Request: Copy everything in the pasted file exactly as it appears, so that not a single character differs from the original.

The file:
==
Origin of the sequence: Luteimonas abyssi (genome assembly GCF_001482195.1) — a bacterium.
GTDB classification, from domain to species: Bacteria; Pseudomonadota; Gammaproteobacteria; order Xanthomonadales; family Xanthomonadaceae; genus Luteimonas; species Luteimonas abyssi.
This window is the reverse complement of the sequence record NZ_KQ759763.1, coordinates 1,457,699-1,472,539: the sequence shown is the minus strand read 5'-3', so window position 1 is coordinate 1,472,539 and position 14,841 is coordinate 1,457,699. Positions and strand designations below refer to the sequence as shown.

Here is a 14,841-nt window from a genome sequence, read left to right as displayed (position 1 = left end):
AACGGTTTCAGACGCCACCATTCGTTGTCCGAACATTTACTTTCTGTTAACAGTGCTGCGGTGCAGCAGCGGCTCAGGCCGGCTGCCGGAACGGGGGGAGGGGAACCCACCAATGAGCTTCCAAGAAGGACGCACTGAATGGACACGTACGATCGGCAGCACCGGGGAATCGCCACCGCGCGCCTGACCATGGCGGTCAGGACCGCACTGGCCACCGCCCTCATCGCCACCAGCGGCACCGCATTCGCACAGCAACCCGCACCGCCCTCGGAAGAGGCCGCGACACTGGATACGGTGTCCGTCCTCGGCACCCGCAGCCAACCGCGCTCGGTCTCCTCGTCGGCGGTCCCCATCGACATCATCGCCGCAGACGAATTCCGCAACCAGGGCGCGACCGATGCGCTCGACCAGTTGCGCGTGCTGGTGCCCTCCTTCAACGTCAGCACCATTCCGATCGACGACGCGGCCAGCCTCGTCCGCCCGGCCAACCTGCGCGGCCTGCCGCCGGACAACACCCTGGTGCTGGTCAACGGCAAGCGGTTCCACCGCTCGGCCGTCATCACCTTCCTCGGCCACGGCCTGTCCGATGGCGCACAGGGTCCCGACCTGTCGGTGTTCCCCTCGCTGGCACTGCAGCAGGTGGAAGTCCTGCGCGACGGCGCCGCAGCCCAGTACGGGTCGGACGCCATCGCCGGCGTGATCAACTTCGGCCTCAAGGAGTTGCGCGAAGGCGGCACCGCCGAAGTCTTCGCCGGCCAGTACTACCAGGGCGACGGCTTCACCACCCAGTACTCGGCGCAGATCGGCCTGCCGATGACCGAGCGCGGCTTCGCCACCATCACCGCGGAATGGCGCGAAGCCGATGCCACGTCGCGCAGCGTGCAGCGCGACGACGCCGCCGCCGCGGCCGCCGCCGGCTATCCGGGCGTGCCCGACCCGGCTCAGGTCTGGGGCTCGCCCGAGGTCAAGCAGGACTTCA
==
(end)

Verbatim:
Origin of the sequence: Luteimonas abyssi (genome assembly GCF_001482195.1) — a bacterium.
GTDB classification, from domain to species: Bacteria; Pseudomonadota; Gammaproteobacteria; order Xanthomonadales; family Xanthomonadaceae; genus Luteimonas; species Luteimonas abyssi.
This window is the reverse complement of the sequence record NZ_KQ759763.1, coordinates 1,457,699-1,472,539: the sequence shown is the minus strand read 5'-3', so window position 1 is coordinate 1,472,539 and position 14,841 is coordinate 1,457,699. Positions and strand designations below refer to the sequence as shown.

Here is a 14,841-nt window from a genome sequence, read left to right as displayed (position 1 = left end):
AACGGTTTCAGACGCCACCATTCGTTGTCCGAACATTTACTTTCTGTTAACAGTGCTGCGGTGCAGCAGCGGCTCAGGCCGGCTGCCGGAACGGGGGGAGGGGAACCCACCAATGAGCTTCCAAGAAGGACGCACTGAATGGACACGTACGATCGGCAGCACCGGGGAATCGCCACCGCGCGCCTGACCATGGCGGTCAGGACCGCACTGGCCACCGCCCTCATCGCCACCAGCGGCACCGCATTCGCACAGCAACCCGCACCGCCCTCGGAAGAGGCCGCGACACTGGATACGGTGTCCGTCCTCGGCACCCGCAGCCAACCGCGCTCGGTCTCCTCGTCGGCGGTCCCCATCGACATCATCGCCGCAGACGAATTCCGCAACCAGGGCGCGACCGATGCGCTCGACCAGTTGCGCGTGCTGGTGCCCTCCTTCAACGTCAGCACCATTCCGATCGACGACGCGGCCAGCCTCGTCCGCCCGGCCAACCTGCGCGGCCTGCCGCCGGACAACACCCTGGTGCTGGTCAACGGCAAGCGGTTCCACCGCTCGGCCGTCATCACCTTCCTCGGCCACGGCCTGTCCGATGGCGCACAGGGTCCCGACCTGTCGGTGTTCCCCTCGCTGGCACTGCAGCAGGTGGAAGTCCTGCGCGACGGCGCCGCAGCCCAGTACGGGTCGGACGCCATCGCCGGCGTGATCAACTTCGGCCTCAAGGAGTTGCGCGAAGGCGGCACCGCCGAAGTCTTCGCCGGCCAGTACTACCAGGGCGACGGCTTCACCACCCAGTACTCGGCGCAGATCGGCCTGCCGATGACCGAGCGCGGCTTCGCCACCATCACCGCGGAATGGCGCGAAGCCGATGCCACGTCGCGCAGCGTGCAGCGCGACGACGCCGCCGCCGCGGCCGCCGCCGGCTATCCGGGCGTGCCCGACCCGGCTCAGGTCTGGGGCTCGCCCGAGGTCAAGCAGGACTTCA